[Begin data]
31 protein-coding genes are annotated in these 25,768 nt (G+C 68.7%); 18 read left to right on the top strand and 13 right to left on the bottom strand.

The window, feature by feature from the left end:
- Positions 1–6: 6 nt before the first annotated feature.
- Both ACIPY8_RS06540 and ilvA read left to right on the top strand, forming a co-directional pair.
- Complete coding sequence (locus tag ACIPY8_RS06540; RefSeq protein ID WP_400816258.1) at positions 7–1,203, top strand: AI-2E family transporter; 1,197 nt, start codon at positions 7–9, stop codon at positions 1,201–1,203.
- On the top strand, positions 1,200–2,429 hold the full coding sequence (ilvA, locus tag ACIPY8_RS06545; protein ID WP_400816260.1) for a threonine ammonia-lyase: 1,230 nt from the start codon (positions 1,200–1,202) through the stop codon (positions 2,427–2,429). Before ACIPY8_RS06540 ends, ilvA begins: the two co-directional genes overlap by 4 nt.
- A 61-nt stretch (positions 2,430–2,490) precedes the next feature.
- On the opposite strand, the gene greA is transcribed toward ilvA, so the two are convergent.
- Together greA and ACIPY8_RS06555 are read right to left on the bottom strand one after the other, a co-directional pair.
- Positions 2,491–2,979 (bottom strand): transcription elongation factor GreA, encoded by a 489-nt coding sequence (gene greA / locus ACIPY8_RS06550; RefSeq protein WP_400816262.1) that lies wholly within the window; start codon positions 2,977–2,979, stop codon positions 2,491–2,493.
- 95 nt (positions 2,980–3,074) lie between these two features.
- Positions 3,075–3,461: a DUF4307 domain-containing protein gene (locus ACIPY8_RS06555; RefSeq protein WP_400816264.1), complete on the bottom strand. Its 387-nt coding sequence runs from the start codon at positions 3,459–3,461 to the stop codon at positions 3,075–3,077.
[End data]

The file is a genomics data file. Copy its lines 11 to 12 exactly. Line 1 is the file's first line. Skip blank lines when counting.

- 95 nt (positions 2,980–3,074) lie between these two features.
- Positions 3,075–3,461: a DUF4307 domain-containing protein gene (locus ACIPY8_RS06555; RefSeq protein WP_400816264.1), complete on the bottom strand. Its 387-nt coding sequence runs from the start codon at positions 3,459–3,461 to the stop codon at positions 3,075–3,077.